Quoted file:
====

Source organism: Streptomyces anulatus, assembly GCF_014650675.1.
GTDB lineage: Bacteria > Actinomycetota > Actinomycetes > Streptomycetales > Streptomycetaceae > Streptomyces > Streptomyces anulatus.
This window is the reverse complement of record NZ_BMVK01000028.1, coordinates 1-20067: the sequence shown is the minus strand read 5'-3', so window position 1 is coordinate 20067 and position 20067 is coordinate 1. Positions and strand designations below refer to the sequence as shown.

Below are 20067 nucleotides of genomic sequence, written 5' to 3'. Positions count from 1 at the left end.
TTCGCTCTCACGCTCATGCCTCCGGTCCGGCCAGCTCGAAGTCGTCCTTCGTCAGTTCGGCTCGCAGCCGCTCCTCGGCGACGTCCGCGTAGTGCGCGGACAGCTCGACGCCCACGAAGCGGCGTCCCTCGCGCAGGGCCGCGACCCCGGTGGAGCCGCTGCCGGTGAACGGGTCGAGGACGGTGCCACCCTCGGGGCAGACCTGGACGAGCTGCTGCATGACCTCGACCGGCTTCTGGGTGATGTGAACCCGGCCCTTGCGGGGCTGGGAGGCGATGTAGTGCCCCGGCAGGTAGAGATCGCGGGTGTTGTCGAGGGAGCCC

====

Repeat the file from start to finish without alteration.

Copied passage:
Source organism: Streptomyces anulatus, assembly GCF_014650675.1.
GTDB lineage: Bacteria > Actinomycetota > Actinomycetes > Streptomycetales > Streptomycetaceae > Streptomyces > Streptomyces anulatus.
This window is the reverse complement of record NZ_BMVK01000028.1, coordinates 1-20067: the sequence shown is the minus strand read 5'-3', so window position 1 is coordinate 20067 and position 20067 is coordinate 1. Positions and strand designations below refer to the sequence as shown.

Below are 20067 nucleotides of genomic sequence, written 5' to 3'. Positions count from 1 at the left end.
TTCGCTCTCACGCTCATGCCTCCGGTCCGGCCAGCTCGAAGTCGTCCTTCGTCAGTTCGGCTCGCAGCCGCTCCTCGGCGACGTCCGCGTAGTGCGCGGACAGCTCGACGCCCACGAAGCGGCGTCCCTCGCGCAGGGCCGCGACCCCGGTGGAGCCGCTGCCGGTGAACGGGTCGAGGACGGTGCCACCCTCGGGGCAGACCTGGACGAGCTGCTGCATGACCTCGACCGGCTTCTGGGTGATGTGAACCCGGCCCTTGCGGGGCTGGGAGGCGATGTAGTGCCCCGGCAGGTAGAGATCGCGGGTGTTGTCGAGGGAGCCC